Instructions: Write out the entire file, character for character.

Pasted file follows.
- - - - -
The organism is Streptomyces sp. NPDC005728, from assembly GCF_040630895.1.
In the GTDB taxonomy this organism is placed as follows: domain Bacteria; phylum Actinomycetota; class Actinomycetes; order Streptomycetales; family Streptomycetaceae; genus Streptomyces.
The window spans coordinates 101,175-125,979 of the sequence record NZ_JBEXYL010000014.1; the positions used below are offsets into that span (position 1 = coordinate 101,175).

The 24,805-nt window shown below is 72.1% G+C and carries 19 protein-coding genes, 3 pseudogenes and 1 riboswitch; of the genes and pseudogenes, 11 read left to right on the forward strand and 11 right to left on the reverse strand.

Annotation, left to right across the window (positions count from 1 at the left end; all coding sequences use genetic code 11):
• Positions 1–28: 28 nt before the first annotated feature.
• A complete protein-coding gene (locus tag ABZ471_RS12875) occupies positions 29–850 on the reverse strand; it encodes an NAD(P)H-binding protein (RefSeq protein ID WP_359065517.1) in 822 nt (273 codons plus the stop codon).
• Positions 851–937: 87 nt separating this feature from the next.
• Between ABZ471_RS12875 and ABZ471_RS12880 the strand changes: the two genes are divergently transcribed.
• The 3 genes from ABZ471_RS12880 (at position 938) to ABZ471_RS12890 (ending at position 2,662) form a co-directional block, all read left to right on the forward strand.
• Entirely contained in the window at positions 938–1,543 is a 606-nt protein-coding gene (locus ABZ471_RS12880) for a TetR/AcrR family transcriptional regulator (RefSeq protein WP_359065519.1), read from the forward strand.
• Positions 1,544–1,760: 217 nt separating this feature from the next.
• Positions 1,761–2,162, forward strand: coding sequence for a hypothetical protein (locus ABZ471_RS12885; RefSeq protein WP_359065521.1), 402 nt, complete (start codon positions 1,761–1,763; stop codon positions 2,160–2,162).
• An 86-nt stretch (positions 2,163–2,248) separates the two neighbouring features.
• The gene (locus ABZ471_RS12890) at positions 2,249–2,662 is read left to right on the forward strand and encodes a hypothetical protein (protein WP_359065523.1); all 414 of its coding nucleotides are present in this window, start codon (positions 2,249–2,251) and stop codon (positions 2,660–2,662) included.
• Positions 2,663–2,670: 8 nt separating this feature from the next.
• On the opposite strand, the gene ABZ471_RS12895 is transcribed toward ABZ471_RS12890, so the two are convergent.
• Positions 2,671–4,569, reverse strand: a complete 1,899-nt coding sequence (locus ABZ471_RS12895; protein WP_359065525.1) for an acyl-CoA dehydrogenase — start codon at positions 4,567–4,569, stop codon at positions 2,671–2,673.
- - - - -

The organism is Streptomyces sp. NPDC005728, from assembly GCF_040630895.1.
In the GTDB taxonomy this organism is placed as follows: domain Bacteria; phylum Actinomycetota; class Actinomycetes; order Streptomycetales; family Streptomycetaceae; genus Streptomyces.
The window spans coordinates 101,175-125,979 of the sequence record NZ_JBEXYL010000014.1; the positions used below are offsets into that span (position 1 = coordinate 101,175).

The 24,805-nt window shown below is 72.1% G+C and carries 19 protein-coding genes, 3 pseudogenes and 1 riboswitch; of the genes and pseudogenes, 11 read left to right on the forward strand and 11 right to left on the reverse strand.

Annotation, left to right across the window (positions count from 1 at the left end; all coding sequences use genetic code 11):
• Positions 1–28: 28 nt before the first annotated feature.
• A complete protein-coding gene (locus tag ABZ471_RS12875) occupies positions 29–850 on the reverse strand; it encodes an NAD(P)H-binding protein (RefSeq protein ID WP_359065517.1) in 822 nt (273 codons plus the stop codon).
• Positions 851–937: 87 nt separating this feature from the next.
• Between ABZ471_RS12875 and ABZ471_RS12880 the strand changes: the two genes are divergently transcribed.
• The 3 genes from ABZ471_RS12880 (at position 938) to ABZ471_RS12890 (ending at position 2,662) form a co-directional block, all read left to right on the forward strand.
• Entirely contained in the window at positions 938–1,543 is a 606-nt protein-coding gene (locus ABZ471_RS12880) for a TetR/AcrR family transcriptional regulator (RefSeq protein WP_359065519.1), read from the forward strand.
• Positions 1,544–1,760: 217 nt separating this feature from the next.
• Positions 1,761–2,162, forward strand: coding sequence for a hypothetical protein (locus ABZ471_RS12885; RefSeq protein WP_359065521.1), 402 nt, complete (start codon positions 1,761–1,763; stop codon positions 2,160–2,162).
• An 86-nt stretch (positions 2,163–2,248) separates the two neighbouring features.
• The gene (locus ABZ471_RS12890) at positions 2,249–2,662 is read left to right on the forward strand and encodes a hypothetical protein (protein WP_359065523.1); all 414 of its coding nucleotides are present in this window, start codon (positions 2,249–2,251) and stop codon (positions 2,660–2,662) included.
• Positions 2,663–2,670: 8 nt separating this feature from the next.
• On the opposite strand, the gene ABZ471_RS12895 is transcribed toward ABZ471_RS12890, so the two are convergent.
• Positions 2,671–4,569, reverse strand: a complete 1,899-nt coding sequence (locus ABZ471_RS12895; protein WP_359065525.1) for an acyl-CoA dehydrogenase — start codon at positions 4,567–4,569, stop codon at positions 2,671–2,673.